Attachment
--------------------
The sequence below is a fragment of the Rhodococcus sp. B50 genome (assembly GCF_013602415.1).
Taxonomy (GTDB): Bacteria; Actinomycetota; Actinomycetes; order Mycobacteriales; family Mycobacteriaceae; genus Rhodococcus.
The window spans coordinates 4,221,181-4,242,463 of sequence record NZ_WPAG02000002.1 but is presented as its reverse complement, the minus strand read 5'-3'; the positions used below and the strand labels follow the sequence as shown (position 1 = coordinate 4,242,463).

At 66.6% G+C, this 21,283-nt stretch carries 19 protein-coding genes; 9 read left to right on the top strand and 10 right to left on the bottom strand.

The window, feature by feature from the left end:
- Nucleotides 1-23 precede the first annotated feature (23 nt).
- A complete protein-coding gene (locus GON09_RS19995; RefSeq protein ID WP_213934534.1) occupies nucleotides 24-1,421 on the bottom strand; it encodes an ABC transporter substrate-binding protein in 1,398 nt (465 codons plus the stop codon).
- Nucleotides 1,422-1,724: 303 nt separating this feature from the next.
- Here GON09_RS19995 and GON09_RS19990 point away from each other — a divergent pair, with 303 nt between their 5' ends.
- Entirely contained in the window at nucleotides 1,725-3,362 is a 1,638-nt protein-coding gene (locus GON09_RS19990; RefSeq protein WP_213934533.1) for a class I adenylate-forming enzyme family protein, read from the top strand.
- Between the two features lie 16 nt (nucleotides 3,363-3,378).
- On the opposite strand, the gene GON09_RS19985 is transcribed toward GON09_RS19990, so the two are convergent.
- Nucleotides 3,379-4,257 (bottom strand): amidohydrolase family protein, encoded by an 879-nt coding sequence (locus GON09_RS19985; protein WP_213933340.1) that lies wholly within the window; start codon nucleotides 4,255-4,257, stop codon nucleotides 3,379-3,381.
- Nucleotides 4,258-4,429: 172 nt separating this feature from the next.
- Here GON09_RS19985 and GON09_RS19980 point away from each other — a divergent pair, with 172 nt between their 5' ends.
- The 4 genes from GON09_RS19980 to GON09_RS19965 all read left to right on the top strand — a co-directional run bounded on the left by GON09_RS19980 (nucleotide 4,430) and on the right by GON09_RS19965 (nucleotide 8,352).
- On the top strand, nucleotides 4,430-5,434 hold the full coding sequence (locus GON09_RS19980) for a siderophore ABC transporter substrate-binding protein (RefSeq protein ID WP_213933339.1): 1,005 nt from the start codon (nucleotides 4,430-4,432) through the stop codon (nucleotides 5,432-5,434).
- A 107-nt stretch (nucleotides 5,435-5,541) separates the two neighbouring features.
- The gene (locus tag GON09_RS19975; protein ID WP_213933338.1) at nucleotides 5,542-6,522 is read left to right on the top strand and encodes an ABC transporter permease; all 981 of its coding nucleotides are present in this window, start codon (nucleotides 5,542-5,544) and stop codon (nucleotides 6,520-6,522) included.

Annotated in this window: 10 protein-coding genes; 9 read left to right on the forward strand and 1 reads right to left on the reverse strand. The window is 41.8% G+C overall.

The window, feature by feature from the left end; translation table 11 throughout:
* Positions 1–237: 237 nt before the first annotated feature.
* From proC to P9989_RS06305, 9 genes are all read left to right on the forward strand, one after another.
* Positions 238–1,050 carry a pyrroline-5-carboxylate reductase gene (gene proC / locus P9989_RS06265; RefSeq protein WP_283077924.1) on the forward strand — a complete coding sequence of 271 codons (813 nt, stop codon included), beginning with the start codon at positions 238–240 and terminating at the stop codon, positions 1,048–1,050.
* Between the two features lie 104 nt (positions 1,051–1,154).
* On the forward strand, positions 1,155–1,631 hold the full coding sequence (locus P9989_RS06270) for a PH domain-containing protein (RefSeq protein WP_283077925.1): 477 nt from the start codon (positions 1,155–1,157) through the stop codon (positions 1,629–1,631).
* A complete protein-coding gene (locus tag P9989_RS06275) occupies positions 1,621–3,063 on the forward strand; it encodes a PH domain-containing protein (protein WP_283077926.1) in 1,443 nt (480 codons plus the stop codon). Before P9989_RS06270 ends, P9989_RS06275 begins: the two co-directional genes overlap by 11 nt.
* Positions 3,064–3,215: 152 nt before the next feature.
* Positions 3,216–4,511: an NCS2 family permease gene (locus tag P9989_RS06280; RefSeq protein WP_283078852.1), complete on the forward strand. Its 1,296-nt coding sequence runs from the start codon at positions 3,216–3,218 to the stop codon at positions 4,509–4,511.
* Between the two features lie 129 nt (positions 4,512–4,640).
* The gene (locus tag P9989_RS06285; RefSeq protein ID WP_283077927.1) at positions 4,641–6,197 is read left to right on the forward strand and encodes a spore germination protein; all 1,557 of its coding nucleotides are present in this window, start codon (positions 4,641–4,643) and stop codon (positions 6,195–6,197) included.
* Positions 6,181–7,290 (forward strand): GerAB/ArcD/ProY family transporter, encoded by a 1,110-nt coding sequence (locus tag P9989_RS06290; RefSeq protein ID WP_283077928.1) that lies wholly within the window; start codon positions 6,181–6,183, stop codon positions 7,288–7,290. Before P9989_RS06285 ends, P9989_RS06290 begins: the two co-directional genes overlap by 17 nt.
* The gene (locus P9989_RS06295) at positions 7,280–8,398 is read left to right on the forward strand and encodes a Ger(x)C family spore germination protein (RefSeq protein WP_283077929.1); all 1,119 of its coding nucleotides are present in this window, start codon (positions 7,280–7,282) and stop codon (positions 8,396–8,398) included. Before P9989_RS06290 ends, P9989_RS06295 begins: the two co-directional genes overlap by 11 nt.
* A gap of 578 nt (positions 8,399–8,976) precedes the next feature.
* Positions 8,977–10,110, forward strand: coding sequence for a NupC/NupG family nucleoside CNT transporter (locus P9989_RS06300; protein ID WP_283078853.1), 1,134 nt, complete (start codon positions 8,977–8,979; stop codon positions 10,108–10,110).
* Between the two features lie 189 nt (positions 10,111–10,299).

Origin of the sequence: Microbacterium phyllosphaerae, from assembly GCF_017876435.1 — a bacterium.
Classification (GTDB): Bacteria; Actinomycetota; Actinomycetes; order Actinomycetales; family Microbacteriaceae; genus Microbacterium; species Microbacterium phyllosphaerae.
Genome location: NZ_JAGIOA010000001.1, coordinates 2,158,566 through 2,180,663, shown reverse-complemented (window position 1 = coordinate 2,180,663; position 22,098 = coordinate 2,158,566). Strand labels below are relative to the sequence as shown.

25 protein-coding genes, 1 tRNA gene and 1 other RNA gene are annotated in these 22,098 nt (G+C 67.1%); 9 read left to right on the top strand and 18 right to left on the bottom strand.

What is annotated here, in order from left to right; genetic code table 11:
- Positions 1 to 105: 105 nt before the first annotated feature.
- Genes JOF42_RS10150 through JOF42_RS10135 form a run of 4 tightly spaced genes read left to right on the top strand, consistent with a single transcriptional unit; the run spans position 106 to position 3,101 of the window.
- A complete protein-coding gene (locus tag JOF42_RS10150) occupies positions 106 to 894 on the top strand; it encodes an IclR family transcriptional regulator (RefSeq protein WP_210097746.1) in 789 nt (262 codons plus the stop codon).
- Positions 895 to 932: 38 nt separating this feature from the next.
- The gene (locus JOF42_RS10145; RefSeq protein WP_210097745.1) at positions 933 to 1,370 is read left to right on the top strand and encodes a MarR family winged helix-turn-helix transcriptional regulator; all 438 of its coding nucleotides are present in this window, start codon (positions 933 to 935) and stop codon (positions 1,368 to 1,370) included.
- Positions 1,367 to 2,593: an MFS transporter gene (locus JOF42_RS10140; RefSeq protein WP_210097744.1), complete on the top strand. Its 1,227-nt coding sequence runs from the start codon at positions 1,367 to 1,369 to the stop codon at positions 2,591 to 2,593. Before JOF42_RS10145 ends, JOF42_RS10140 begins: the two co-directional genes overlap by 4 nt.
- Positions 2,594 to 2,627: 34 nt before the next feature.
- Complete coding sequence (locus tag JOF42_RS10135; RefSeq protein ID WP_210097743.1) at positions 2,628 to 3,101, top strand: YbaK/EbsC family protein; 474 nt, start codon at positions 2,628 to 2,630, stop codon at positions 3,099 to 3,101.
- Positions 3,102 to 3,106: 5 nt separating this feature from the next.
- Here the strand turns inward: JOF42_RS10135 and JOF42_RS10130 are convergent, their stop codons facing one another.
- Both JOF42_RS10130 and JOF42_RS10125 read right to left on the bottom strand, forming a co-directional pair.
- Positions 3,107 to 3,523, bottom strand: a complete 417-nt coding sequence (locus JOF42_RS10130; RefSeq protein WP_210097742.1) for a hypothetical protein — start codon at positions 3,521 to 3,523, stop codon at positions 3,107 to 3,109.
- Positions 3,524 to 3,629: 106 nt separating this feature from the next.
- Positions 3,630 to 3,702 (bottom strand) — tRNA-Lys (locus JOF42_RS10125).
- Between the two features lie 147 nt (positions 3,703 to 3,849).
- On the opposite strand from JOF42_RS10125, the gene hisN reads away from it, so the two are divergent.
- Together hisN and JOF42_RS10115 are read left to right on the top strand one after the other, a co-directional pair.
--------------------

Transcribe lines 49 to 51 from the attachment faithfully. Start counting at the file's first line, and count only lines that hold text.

- Complete coding sequence (locus tag JOF42_RS10135; RefSeq protein ID WP_210097743.1) at positions 2,628 to 3,101, top strand: YbaK/EbsC family protein; 474 nt, start codon at positions 2,628 to 2,630, stop codon at positions 3,099 to 3,101.
- Positions 3,102 to 3,106: 5 nt separating this feature from the next.
- Here the strand turns inward: JOF42_RS10135 and JOF42_RS10130 are convergent, their stop codons facing one another.